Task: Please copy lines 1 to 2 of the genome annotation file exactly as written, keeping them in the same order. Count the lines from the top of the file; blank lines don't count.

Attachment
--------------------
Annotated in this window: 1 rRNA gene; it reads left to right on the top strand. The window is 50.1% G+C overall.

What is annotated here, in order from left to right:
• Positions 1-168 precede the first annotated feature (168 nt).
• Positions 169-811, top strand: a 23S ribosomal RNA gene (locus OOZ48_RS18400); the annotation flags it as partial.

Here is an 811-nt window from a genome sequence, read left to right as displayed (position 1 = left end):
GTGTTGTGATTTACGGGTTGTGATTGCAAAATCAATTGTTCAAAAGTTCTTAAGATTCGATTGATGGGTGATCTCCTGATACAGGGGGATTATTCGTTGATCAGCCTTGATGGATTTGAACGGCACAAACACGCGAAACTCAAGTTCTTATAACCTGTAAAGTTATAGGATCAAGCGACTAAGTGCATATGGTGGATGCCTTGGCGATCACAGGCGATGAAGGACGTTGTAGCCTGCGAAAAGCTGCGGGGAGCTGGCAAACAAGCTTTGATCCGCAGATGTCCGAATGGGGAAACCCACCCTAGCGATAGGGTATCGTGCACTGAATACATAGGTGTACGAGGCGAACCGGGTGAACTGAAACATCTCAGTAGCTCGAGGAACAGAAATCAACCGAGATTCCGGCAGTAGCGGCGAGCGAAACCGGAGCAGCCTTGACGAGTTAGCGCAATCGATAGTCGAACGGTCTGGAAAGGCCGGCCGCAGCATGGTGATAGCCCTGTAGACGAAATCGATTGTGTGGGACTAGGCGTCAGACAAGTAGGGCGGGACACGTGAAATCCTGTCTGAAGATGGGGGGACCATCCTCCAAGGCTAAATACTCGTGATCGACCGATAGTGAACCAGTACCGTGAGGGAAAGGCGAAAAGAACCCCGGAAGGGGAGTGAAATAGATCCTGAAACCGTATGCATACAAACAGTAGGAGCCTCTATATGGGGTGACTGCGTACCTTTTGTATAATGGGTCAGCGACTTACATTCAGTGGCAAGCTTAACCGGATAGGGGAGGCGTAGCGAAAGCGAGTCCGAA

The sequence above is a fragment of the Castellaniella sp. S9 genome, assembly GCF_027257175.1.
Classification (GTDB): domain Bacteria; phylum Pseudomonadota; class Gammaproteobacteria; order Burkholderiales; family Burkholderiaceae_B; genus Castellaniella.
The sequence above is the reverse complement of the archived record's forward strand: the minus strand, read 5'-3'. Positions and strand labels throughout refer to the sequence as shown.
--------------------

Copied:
Annotated in this window: 1 rRNA gene; it reads left to right on the top strand. The window is 50.1% G+C overall.

What is annotated here, in order from left to right: